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RE: Braced Steel Frame System Question

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	Assuming the 1997 UBC and seismic zone 4.

	Question 1: >     1)    Can the braced frame be located at the 2nd
floor to 3rd floor
	> only? (One end of the digonal at the 2nd floor and the other at
the
	> third floor). No braces
	>             at the first floor were located. I believe that this
would
	> create a soft storey. In terms of member forces, this would pass
but I
	> have doubt on this type of
	>             design. That's like terminating your shearwall at the
second
> floor instead at the foundation level.


Response 1: Upper level braces can be offset from lower level braced bays
but beams and columns and connections below need to be designed for
OMEGAo*Eh and there are special detailing requirements outlined in 1997 UBC
1630.8.2.  Weak stories are not allowed in buildings more than 2 stories
tall or 30 feet tall per 1997 UBC 1629.9.1. Soft story buildings require
response spectrum analysis per UBC 1629.8.4.  Do they have an in-plane or
out-of-plane offset from a braced elevator core? You can mix bracing systems
floor-to-floor using the lowest R per UBC 1630.4.2 but you would have to use
modal analysis for a soft story.


	Question 2:>     2)    Can flat bars (designed as tension-only
members) be used as a
	> bracing system? I believe that tension-only design is discouraged
by the
	> governing codes.
	>             How about for low-rise structures? Is the slenderness
limit
> of 720/sqrt(fy) strictly followed?

Response 2:  Tension only bracing is only allowed for ordinary braced frame
buildings less than 2 stories per 97 UBC 2213.8.5 and 97 UBC 2211.4 (9.5).
Bracing not meeting slenderness ratios or width-to-thickness ratios is only
allowed for ordinary braced frame buildings less than 2 stories. This
bracing needs to be designed for OMEGAo*Eh.   I can't speak for other plan
checkers but slenderness ratios and width-to-thickness ratios are among my
favorite comments.

	Comment 3:> For now, I don't want to conclude that the building has
been improperly
	> designed. I would like to know first if I'm missing out on
something. I
	> have other questions but I would like to limit them to these 2 for
the
	> meantime. I hope engineers with experience in this type of
structures
	> could help.
> Thanks

Response 3:  I would call designer and ask how exactly they are bracing the
lower level and whether they used a response spectrum analysis for the
seismic loading.


Scott M Haan  P.E.
Plan Review Engineer
Building Safety Division http://muni.org/building, 
Development Services Department,
Municipality of Anchorage
phone: 907-343-8183   fax: 907-249-7399
mailto:haansm(--nospam--at)ci.anchorage.ak.us

> -----Original Message-----
> From:	h.d.richardson(--nospam--at)home.com [SMTP:h.d.richardson(--nospam--at)home.com]
> Sent:	Monday, March 12, 2001 7:07 AM
> To:	seaint(--nospam--at)seaint.org
> Subject:	Re: Braced Steel Frame System Question
> 
> To Efren Allan Yango,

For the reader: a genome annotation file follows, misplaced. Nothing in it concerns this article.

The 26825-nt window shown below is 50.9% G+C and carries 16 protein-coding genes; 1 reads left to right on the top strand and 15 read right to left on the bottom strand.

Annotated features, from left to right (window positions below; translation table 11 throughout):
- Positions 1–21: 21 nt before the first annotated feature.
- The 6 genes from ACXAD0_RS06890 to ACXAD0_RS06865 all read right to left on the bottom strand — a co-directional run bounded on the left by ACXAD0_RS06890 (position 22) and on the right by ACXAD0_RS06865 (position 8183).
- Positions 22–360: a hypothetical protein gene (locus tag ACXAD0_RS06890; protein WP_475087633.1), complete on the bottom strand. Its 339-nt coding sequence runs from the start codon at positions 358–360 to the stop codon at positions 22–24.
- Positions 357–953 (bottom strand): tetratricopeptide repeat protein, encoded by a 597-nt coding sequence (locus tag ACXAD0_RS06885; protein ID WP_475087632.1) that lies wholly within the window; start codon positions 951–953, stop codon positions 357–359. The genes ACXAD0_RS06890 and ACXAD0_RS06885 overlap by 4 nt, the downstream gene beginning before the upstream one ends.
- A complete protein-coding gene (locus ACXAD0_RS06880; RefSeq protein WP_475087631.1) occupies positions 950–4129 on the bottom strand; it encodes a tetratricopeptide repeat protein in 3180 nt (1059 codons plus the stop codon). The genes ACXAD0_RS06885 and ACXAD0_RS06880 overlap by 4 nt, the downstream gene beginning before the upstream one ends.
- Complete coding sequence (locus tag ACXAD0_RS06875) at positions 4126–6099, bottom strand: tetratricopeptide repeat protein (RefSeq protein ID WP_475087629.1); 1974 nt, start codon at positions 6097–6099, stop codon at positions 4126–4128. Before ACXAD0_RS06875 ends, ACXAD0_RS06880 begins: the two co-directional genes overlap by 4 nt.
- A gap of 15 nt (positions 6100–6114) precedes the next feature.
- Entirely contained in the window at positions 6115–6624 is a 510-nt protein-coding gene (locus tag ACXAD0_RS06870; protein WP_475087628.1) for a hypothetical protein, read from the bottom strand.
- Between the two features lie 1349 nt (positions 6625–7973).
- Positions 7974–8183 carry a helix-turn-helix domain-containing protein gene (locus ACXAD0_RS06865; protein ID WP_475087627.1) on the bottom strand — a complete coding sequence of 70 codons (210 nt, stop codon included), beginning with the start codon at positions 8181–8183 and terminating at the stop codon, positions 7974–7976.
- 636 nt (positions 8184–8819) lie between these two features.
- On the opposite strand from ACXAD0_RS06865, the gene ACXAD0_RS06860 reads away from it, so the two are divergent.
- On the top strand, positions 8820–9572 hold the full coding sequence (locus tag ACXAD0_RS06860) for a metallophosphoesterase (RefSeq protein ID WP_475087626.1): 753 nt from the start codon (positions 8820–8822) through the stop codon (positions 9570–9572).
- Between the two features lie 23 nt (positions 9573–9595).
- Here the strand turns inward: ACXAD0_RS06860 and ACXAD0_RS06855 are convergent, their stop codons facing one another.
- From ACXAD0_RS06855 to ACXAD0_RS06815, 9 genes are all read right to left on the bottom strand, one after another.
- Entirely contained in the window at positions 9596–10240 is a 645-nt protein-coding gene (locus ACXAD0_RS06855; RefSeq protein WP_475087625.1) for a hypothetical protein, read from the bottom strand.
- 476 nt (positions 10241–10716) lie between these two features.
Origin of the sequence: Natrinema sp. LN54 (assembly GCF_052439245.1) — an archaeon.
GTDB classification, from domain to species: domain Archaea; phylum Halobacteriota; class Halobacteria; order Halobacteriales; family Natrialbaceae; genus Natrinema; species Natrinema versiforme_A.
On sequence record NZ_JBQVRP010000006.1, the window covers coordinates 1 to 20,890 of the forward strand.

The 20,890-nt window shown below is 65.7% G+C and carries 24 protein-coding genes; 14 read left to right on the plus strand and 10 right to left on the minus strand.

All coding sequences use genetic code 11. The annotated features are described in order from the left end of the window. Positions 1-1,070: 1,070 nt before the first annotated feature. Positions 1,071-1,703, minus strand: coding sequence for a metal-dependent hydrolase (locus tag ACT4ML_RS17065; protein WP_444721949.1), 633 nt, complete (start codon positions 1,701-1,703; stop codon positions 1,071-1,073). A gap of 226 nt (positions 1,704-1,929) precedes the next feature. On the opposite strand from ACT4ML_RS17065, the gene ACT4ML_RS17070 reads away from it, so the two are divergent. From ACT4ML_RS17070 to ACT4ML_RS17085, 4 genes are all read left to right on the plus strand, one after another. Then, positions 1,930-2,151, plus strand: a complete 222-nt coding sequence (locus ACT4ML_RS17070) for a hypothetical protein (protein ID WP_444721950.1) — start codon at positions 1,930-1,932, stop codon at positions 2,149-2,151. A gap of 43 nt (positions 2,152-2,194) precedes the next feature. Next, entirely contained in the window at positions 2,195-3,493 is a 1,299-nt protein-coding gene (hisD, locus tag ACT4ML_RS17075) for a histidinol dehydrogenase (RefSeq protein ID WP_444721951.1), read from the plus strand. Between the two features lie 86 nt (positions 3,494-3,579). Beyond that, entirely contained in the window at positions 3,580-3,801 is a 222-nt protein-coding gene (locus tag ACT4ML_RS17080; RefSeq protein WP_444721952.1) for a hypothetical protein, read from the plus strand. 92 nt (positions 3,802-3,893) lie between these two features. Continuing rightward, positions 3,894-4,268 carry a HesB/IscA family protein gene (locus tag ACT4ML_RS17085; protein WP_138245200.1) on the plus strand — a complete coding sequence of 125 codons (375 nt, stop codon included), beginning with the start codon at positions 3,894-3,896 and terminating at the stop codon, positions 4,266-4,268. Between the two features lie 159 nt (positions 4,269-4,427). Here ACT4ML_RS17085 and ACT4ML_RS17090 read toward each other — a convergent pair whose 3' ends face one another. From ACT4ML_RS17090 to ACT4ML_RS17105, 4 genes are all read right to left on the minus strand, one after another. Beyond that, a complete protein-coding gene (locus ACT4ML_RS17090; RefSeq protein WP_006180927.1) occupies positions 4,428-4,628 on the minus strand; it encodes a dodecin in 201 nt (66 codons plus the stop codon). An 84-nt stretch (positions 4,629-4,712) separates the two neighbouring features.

> 
> 	I have used flat bars as bracing with mixed results.  If you do
> decide
> to use them keep the following in mind.
> 
> 1.)	They do not meet the requirement for L/r ratios < 300.  This is a
> code technicality; some European codes (I'm told) don't even have this
> requirement.
> 
> 2.)	They will only work if they're tightly installed and this is the
> most critical part.  Rod bracing overcomes this by being adjustable.
> 
> 3.)	If you're going to use them in spite of the code they work best when
> you provide some form of intermediate support such as connecting them to
> metal studs within a wall.
> 
> 4.)	If practical, and architectural considerations permit, you are
> better off using something else other than flat bars as bracing.
> 
> 	I hope this is helpful.
> 
> 				Regards,
> 
> 				H. Daryl Richardson
> 
> Efren Allan Yango wrote:
> > 
> > To Engineers with braced frame experience :
> > 
> > I am doing a design check on a mall-type structure with some portions
> > 3-storey high and others 2-storey high. All beams and girders were
> > assumed simply supported by the original designers (no moment frame
> > construction). The columns were designed for simple axial load and
> > minimal moment usually resulting from the beam connection eccentricity.
> > The lateral force resisting system adopted was an X-braced frame system.
> > The size of the whole structure is around 15,000 sq. m with beam spans
> > as long as 12m.
> > 
> > I have checked the path for the gravity loads and it met all the
> > criteria of our codes here. My questions are now related to the braced
> > frames.
> > 
> >     1)    Can the braced frame be located at the 2nd floor to 3rd floor
> > only? (One end of the digonal at the 2nd floor and the other at the
> > third floor). No braces
> >             at the first floor were located. I believe that this would
> > create a soft storey. In terms of member forces, this would pass but I
> > have doubt on this type of
> >             design. That's like terminating your shearwall at the second
> > floor instead at the foundation level.
> >     2)    Can flat bars (designed as tension-only members) be used as a
> > bracing system? I believe that tension-only design is discouraged by the
> > governing codes.
> >             How about for low-rise structures? Is the slenderness limit
> > of 720/sqrt(fy) strictly followed?
> > 
> > For now, I don't want to conclude that the building has been improperly
> > designed. I would like to know first if I'm missing out on something. I
> > have other questions but I would like to limit them to these 2 for the
> > meantime. I hope engineers with experience in this type of structures
> > could help.
> > Thanks
> > 
> > AllanYango
> > 
>